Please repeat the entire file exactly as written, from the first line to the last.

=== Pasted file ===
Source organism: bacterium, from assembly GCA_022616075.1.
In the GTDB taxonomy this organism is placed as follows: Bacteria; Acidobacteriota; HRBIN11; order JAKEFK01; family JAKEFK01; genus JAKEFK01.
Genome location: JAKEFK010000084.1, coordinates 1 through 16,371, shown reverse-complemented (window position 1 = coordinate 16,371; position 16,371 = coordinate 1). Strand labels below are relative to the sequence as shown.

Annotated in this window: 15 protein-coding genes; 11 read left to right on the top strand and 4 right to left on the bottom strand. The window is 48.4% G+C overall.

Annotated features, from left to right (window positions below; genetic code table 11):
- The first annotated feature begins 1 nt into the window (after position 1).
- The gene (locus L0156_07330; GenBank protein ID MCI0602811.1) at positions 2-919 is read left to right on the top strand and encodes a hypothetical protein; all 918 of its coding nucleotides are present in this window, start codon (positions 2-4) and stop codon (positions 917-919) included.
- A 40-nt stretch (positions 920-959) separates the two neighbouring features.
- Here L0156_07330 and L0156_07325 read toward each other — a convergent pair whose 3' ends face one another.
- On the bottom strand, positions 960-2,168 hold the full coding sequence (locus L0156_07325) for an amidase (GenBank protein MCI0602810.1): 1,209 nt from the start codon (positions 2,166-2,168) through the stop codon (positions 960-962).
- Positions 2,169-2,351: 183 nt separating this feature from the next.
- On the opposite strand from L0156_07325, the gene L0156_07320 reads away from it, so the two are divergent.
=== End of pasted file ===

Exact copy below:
Source organism: bacterium, from assembly GCA_022616075.1.
In the GTDB taxonomy this organism is placed as follows: Bacteria; Acidobacteriota; HRBIN11; order JAKEFK01; family JAKEFK01; genus JAKEFK01.
Genome location: JAKEFK010000084.1, coordinates 1 through 16,371, shown reverse-complemented (window position 1 = coordinate 16,371; position 16,371 = coordinate 1). Strand labels below are relative to the sequence as shown.

Annotated in this window: 15 protein-coding genes; 11 read left to right on the top strand and 4 right to left on the bottom strand. The window is 48.4% G+C overall.

Annotated features, from left to right (window positions below; genetic code table 11):
- The first annotated feature begins 1 nt into the window (after position 1).
- The gene (locus L0156_07330; GenBank protein ID MCI0602811.1) at positions 2-919 is read left to right on the top strand and encodes a hypothetical protein; all 918 of its coding nucleotides are present in this window, start codon (positions 2-4) and stop codon (positions 917-919) included.
- A 40-nt stretch (positions 920-959) separates the two neighbouring features.
- Here L0156_07330 and L0156_07325 read toward each other — a convergent pair whose 3' ends face one another.
- On the bottom strand, positions 960-2,168 hold the full coding sequence (locus L0156_07325) for an amidase (GenBank protein MCI0602810.1): 1,209 nt from the start codon (positions 2,166-2,168) through the stop codon (positions 960-962).
- Positions 2,169-2,351: 183 nt separating this feature from the next.
- On the opposite strand from L0156_07325, the gene L0156_07320 reads away from it, so the two are divergent.